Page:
N4P: Well, until we start thinking in terms of doing it ourselves, OUTSIDE of the corporate structural monster, we will remain under the control of the corporations who call all the shots. I would like to see Hip-Hop, as a culture and a nationless nation, build its own infrastructure where we would do for self collectively, OUTSIDE and against and without the belly of the beast. With a major label, you can reach a lot more peeps with your music and message, but in the end, the price you pay is your own freedom and ya REAL message.... But I DO understand, that until we create that new model for the Hip-Hop nation, ni**a's gotta eat, so most of us will continue to covet the corporate "signing" no matter the cost.
HYPE: What’s your take on the ‘backpacker’, ‘conscious’ labels?
N4P: ha, ha.... don't know too much about it. In my estimation, we’re ALL conscious up in here! It's kinda hard to rap while being "unconscious" at the same time, (laughs). But on the real, I DON"T use or accept the different terms or genres that folks throw around. I think that NWA was "conscious," but, of course, they were considered "Gangsta" and NOT conscious because they were seen as being "negative." Common is considered Conscious because he's "positive" and NOT "gangsta." But I wouldn't characterize him as being conscious like the Black Panthers, who were conscious, but also revolutionary. Meanwhile, Public Enemy was conscious, but I always saw them as being "revolutionary" and really just the more overtly "political" brothers of the Ni**as Wit Attitude. Far as backpacks go, I always wear a backpack, but mostly because they remain useful especially when you live on the streets. So yeah, I don't know too much about it, but I know what I like.... and what I don't. And I don't like imposed genres or genres in general.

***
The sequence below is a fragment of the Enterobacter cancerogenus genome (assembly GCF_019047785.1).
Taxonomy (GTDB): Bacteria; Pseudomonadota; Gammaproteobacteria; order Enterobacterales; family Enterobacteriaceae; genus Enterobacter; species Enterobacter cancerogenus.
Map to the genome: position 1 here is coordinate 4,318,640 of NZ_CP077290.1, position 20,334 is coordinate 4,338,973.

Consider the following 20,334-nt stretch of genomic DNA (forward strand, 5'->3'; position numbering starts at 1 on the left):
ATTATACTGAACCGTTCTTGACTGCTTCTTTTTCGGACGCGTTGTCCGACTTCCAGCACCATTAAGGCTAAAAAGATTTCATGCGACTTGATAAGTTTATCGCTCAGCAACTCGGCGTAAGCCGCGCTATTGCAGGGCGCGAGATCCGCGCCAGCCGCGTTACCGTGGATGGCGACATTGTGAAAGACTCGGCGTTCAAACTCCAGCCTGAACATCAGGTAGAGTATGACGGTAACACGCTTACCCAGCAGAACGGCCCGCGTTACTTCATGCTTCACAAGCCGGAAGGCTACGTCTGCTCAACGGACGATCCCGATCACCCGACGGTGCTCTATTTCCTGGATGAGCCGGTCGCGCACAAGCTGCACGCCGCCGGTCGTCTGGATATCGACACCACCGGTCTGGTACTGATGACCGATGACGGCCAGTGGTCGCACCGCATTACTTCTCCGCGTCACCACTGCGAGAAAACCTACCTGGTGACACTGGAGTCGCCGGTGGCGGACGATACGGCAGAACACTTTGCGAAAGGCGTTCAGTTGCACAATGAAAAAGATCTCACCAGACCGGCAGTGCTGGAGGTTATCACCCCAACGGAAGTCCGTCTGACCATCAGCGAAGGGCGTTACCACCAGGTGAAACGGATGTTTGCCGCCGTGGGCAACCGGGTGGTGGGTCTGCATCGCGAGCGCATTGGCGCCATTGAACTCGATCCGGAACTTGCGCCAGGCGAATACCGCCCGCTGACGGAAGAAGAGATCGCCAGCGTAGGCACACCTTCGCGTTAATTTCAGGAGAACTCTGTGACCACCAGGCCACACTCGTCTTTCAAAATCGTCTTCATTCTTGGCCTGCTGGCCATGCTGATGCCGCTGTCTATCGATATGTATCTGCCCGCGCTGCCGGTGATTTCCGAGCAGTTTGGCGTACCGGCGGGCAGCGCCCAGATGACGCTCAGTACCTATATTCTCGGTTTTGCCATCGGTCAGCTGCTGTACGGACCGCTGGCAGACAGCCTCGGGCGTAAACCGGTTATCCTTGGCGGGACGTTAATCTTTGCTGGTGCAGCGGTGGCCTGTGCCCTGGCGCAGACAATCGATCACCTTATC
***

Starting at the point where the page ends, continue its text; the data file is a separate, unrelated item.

HYPE: But what about the labels' themselves?